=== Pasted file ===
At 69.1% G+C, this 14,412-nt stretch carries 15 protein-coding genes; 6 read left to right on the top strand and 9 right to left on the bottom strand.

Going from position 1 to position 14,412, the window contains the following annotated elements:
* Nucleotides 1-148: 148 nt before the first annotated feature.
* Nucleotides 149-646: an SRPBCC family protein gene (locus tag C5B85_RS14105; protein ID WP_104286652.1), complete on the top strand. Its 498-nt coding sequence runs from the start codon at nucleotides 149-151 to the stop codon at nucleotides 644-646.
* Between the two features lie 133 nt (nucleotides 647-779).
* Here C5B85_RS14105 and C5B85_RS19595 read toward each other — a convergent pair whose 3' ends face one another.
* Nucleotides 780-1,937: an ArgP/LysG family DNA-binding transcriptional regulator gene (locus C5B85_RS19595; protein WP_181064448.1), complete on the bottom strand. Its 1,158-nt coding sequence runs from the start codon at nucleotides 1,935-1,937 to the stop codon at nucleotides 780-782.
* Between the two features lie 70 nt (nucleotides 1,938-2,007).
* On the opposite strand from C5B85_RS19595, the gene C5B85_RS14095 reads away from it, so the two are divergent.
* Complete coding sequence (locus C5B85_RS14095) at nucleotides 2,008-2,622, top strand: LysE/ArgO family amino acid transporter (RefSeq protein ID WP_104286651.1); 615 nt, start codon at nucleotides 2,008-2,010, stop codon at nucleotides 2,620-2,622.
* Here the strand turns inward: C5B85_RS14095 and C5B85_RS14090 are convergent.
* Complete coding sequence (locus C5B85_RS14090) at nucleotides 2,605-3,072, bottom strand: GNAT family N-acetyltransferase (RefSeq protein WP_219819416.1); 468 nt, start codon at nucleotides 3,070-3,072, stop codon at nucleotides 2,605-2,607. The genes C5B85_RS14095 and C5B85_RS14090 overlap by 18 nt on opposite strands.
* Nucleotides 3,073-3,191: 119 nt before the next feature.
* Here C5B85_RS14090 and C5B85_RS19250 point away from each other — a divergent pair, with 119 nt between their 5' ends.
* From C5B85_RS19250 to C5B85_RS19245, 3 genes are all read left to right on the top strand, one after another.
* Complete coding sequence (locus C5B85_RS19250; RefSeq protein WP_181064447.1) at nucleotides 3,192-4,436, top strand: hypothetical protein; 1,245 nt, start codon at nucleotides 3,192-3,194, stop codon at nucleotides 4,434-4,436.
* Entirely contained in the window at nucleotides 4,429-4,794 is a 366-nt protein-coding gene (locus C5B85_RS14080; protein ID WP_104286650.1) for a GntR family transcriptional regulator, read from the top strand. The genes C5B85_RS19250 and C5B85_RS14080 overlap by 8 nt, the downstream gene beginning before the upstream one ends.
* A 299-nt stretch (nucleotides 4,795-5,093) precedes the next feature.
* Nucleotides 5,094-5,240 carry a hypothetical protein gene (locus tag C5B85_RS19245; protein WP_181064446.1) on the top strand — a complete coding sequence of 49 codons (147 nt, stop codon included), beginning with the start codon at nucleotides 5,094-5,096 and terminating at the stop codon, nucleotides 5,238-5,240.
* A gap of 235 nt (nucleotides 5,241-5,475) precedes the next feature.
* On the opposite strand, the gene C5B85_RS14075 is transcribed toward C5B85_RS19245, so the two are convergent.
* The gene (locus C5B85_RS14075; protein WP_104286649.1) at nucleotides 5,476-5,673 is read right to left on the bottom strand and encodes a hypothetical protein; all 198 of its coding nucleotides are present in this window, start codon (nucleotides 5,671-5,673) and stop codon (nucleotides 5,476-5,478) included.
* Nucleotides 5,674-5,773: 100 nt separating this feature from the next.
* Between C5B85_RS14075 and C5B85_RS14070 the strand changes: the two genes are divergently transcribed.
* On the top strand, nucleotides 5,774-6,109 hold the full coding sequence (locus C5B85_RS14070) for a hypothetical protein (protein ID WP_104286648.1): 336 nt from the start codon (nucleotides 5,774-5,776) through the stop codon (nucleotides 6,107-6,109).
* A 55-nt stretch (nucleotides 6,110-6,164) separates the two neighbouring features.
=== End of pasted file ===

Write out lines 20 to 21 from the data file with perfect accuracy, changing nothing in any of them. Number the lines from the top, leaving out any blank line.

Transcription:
* A gap of 235 nt (nucleotides 5,241-5,475) precedes the next feature.
* On the opposite strand, the gene C5B85_RS14075 is transcribed toward C5B85_RS19245, so the two are convergent.